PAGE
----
In its 2005 guidance on working at home, or telecommuting, as a reasonable accommodation, the EEOC said that “[m]any employers have discovered the benefits of allowing employees to work at home through telework…programs.” I suspect as many requests to work at home are met with quiet groans by employers as by the excitement of discovering the benefits of telework, especially when a “team” member is making the request. In such a case, one member working at home while the others are in the office can be extremely inconvenient, even an undue hardship, to the employer.

A recent Sixth Circuit decision is likely to lead to more telecommuting requests, and more lawsuits against employers denying these requests. EEOC v. Ford Motor Company (6th Cir. April 22, 2014). It is a “must read” for an employer evaluating a request to telecommute as an accommodation.

The EEOC had brought the suit against Ford on behalf of  Harris, a resale steel buyer, which is an intermediary between steel suppliers and the companies that use steel to produce parts for Ford.  To try to control the symptoms of her irritable bowel syndrome, Harris asked to telecommute “up to four days per week.” Ford argued that “the essence of the job was group problem-solving,” which required that the buyer be available to interact with others, and that her job included meeting with suppliers.  Ford denied the request; the district court granted summary judgment to Ford on the accommodation claim.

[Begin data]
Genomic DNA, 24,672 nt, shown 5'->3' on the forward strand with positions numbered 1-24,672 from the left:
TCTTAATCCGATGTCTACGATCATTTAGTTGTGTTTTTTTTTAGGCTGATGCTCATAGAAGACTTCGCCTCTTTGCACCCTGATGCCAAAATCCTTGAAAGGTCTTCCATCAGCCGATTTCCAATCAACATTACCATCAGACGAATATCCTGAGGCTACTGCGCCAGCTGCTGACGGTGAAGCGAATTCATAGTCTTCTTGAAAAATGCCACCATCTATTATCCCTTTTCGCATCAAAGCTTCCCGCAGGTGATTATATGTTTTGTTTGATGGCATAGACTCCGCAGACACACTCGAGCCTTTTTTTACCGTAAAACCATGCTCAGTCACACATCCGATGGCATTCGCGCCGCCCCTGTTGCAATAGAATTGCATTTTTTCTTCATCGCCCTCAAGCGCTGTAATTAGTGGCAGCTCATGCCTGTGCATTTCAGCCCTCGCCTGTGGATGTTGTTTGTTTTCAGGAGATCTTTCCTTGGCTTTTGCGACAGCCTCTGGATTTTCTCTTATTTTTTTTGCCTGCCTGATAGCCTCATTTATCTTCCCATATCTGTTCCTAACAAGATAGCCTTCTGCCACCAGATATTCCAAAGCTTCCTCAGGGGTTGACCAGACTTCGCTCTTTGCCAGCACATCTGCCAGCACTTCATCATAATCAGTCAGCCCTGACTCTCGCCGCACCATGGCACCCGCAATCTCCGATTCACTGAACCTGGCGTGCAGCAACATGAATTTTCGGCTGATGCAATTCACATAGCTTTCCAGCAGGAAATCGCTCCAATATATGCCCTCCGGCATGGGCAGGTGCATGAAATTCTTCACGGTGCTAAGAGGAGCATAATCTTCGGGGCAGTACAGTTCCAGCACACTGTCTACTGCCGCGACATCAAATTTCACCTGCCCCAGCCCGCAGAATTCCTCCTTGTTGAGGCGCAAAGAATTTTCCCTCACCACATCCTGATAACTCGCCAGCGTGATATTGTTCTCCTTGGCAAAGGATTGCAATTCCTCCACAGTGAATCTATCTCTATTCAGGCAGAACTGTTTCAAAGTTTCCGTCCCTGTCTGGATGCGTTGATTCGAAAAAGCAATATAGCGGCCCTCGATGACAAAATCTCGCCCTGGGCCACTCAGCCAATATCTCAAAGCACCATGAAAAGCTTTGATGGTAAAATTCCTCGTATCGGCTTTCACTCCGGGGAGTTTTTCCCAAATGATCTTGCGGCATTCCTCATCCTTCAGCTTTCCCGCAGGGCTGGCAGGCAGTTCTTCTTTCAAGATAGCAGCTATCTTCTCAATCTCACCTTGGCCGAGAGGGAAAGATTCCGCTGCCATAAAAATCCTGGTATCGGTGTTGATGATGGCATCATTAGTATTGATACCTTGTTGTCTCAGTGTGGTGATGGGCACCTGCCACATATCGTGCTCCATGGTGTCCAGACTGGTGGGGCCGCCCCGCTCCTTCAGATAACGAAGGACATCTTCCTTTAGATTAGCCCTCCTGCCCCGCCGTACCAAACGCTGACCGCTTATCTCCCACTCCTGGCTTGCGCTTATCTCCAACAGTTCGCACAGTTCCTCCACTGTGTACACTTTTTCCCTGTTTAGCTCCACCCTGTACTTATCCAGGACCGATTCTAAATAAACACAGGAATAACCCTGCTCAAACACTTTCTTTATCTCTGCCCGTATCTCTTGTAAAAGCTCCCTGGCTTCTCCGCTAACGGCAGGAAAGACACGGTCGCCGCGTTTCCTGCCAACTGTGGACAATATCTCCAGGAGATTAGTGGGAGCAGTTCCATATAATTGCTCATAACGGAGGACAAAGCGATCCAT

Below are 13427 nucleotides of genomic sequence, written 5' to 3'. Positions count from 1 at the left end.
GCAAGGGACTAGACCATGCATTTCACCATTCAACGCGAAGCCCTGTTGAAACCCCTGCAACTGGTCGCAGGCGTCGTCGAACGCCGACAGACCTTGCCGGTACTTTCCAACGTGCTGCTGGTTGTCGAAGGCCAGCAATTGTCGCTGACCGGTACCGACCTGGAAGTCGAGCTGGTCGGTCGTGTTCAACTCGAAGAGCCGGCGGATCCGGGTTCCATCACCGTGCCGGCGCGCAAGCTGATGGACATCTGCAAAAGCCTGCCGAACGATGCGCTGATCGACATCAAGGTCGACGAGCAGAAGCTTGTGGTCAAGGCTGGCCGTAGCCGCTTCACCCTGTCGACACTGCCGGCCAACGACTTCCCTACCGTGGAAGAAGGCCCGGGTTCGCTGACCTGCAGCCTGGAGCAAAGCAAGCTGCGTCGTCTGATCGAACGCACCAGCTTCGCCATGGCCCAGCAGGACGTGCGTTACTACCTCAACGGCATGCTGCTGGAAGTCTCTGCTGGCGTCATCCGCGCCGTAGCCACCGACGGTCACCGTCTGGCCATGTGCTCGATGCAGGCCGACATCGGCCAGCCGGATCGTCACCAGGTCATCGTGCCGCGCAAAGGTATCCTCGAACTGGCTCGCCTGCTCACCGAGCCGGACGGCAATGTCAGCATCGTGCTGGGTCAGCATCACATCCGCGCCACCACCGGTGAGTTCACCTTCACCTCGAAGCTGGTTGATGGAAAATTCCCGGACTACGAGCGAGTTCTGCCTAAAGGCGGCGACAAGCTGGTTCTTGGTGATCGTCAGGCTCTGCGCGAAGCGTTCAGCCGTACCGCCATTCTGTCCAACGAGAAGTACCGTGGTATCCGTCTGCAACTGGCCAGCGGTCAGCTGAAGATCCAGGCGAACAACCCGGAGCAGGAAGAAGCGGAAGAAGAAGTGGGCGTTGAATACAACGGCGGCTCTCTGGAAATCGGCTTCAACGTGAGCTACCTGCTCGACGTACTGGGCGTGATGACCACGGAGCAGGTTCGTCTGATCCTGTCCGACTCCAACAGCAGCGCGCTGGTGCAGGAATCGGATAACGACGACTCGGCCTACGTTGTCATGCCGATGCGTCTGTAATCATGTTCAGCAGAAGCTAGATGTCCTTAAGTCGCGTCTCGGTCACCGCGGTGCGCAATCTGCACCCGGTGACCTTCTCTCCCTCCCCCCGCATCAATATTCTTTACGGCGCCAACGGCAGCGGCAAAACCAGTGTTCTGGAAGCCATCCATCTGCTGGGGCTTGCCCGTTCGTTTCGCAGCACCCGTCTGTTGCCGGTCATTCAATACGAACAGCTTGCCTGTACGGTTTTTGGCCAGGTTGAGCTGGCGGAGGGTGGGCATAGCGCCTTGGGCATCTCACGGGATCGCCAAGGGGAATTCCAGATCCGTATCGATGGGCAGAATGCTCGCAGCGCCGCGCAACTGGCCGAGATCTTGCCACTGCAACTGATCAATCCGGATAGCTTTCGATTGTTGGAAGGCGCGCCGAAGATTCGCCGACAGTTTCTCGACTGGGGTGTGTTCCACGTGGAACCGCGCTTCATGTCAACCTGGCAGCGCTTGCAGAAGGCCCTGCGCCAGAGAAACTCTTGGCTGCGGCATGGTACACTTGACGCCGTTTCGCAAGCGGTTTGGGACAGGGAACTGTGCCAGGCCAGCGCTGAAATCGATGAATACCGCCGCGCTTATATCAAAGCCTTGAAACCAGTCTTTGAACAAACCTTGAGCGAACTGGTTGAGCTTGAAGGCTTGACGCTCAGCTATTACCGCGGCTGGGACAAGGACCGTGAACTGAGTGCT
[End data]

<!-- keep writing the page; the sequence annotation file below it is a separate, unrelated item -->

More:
In a 2-1 decision, the Sixth Circuit reversed and remanded the case for further proceedings. The court held that the EEOC had produced sufficient evidence to create disputed issues about whether presence at the worksite was an essential function of the job and whether telecommuting was a reasonable accommodation. The court noted that, due to the advance of technology, the workplace can no longer be assumed to mean the employer’s physical location. The court said that that the law must recognize “that the ‘workplace’ is anywhere that an employee can perform her job duties.”

Responding to the dissent’s comment that in 1997, the Sixth Circuit said that it would be an “unusual” case for an employee to survive summary judgment in a telecommuting case, the court said that “given the state of modern technology, it is no longer the case that jobs suitable for telecommuting are “extraordinary” or “unusual.”